Jamie Stitt's last day at the Marshall County Courthouse Annex is today, she said Monday. She submitted her letter of resignation to the JE&CD board on Nov. 19. Stitt was the first executive director for the board, which was created in 2002.
While the economic and community development board's purpose may seem obvious, its membership includes mayors of the county and its four municipalities, and representatives from utilities, health care agencies, the Chamber of Commerce, the school board, merchants and industrialists. Tennessee's Three Star Program evaluates communities to establish their eligibility for various kinds of state assistance.
One of Stitt's responsibilities here was to help local governments qualify as Three Starr Communities. That was in addition to her duties as a recruiter of new business to the county.
Stitt was hired two years after the board was created, according to Chairman Edmund Roberts. He said he expects the board to move on finding a successor at its Dec. 5 meeting.
"Jamie has done an excellent job for us," Roberts said. "We will miss her abilities. We wish her well in her new position. We think it's a real step up for her."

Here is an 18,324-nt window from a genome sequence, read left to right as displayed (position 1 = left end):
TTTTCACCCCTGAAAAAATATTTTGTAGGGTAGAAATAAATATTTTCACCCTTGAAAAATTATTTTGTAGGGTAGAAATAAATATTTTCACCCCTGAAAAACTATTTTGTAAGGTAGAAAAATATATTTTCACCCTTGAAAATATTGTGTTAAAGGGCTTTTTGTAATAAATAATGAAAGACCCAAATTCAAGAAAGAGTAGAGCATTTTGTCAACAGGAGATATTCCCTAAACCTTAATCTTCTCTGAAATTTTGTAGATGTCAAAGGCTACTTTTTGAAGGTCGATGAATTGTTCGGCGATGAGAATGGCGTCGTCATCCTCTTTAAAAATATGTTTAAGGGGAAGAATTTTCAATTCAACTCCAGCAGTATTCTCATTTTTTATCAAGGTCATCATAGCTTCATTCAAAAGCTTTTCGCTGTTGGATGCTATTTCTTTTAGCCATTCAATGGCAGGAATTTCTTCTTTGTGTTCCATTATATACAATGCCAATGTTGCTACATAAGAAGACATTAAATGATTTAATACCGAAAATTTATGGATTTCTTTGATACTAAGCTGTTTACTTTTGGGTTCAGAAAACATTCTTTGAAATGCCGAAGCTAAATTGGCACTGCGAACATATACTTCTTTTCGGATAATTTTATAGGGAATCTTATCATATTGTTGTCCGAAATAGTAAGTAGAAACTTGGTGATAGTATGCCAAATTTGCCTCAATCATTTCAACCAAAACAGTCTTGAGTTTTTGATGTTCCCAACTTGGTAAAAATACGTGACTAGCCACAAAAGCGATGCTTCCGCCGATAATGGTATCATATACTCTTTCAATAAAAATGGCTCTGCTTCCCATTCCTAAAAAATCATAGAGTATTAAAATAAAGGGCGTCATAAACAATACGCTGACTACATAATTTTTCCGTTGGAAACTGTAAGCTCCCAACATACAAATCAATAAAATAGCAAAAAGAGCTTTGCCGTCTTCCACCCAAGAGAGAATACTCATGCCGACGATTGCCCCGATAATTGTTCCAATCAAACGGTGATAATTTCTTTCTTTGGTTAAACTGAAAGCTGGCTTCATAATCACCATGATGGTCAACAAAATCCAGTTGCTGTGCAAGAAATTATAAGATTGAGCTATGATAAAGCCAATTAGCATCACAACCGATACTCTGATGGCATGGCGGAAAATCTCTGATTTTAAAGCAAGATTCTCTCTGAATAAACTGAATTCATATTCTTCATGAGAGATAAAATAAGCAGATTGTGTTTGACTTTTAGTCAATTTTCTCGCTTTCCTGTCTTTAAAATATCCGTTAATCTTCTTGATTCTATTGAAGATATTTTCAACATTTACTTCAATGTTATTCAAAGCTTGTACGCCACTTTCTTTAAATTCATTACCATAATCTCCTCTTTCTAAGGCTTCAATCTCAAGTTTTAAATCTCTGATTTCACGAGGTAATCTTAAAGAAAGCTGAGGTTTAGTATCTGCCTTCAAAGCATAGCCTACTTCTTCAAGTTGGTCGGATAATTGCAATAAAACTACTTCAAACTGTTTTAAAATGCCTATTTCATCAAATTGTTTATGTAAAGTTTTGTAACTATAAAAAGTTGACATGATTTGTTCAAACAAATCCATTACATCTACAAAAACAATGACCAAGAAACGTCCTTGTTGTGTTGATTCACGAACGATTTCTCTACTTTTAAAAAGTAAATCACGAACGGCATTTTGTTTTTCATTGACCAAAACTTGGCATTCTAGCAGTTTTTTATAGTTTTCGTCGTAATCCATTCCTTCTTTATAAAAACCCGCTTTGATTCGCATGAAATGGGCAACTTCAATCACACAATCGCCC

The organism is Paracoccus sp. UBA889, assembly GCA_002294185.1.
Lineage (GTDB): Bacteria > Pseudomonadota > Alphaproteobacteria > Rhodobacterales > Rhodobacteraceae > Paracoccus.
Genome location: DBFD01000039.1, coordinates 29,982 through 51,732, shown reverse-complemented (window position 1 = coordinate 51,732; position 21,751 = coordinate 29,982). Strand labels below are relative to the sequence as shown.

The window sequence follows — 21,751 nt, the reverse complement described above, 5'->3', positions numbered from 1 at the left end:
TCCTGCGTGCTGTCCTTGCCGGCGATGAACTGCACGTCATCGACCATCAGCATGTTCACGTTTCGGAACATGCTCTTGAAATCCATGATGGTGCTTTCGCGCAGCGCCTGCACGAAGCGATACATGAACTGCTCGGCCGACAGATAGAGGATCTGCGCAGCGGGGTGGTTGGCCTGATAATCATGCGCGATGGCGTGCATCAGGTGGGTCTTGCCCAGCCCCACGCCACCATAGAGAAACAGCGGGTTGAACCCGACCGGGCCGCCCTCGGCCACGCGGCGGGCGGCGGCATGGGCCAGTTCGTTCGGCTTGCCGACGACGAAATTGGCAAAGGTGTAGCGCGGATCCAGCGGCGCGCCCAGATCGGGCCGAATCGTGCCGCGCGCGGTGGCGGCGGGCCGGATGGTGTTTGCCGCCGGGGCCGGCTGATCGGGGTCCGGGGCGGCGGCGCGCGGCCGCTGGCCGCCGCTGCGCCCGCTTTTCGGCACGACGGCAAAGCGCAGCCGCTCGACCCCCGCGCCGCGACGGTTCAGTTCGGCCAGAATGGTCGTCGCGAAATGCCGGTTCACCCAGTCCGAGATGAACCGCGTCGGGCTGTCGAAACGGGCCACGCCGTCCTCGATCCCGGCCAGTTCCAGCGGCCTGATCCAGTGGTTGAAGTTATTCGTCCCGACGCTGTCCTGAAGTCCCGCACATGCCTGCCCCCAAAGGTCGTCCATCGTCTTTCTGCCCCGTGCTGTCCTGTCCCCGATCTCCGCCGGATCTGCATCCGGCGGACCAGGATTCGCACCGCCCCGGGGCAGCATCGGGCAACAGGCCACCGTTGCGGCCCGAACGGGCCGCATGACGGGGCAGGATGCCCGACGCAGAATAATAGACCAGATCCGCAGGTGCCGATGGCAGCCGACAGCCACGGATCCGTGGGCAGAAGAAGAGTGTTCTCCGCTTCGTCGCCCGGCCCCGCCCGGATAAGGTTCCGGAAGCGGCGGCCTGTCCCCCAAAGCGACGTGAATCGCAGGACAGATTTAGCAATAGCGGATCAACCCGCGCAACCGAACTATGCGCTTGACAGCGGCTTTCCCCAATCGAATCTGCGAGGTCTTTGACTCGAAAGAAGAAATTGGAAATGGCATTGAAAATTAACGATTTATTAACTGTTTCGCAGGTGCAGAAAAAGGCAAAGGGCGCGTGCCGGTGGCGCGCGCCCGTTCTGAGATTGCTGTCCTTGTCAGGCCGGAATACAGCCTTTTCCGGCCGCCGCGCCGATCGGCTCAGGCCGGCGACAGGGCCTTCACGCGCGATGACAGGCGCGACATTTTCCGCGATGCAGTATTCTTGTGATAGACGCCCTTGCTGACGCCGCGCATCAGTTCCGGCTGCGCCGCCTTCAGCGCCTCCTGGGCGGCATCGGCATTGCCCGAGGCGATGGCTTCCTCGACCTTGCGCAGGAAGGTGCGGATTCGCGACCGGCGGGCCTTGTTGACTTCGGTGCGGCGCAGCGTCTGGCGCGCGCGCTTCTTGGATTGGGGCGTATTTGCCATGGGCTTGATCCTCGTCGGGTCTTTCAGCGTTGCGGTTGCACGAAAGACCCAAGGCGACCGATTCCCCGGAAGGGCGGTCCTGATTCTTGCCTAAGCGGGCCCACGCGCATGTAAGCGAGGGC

Andrea Arnold, a spokeswoman for the state's E&CD Department, said Stitt has been hired as a regional economic development specialist.
Her new job, according to Roberts, is "basically one of the jobs that she's been working on here with the state's Three Star program." Stitt is to be serving about half a dozen counties in Middle Tennessee, or more.
Although Stitt's new job won't have her serving Marshall County, Roberts said previous ECD officials in that position "have been helpful to us in cutting through the red tape in getting things done."
"But they change things quite a bit, so there's no telling what will happen," he added.
Since she was hired on Jan. 5, 2004, Stitt has "helped us get organized and put together all the committees required for the Three Star program and has worked diligently to get us qualified for the Three Star program and get restaurants located in our county.
"She has worked with each of the individuals who have brought in restaurants," Roberts said. "She wasn't the point person, but she was able to get those people information to help them come in.
"She's spoken with retailers," he continued. "The one that I was really pleased that we were able to bring in was TSC," the Tractor Supply Co., store located in The Acres Shopping Center where Wal-Mart used to be.
"The people who own The Acres shopping center recruited TSC, but Jamie was the one who provided the information" that was needed by TSC officials to make their corporate decision.
Finding a successor could take three to six months, he said.
Roberts anticipated Stitt's successor could be paid a salary in the mid-to upper 30s, adding, "She started at considerably less than that."
The position is important to the county, Roberts said.
The "bar has been raised" for what qualifies a community for the Three Star Program, according to Melinda Keifer, director of the community relations division in the State's ECD Department.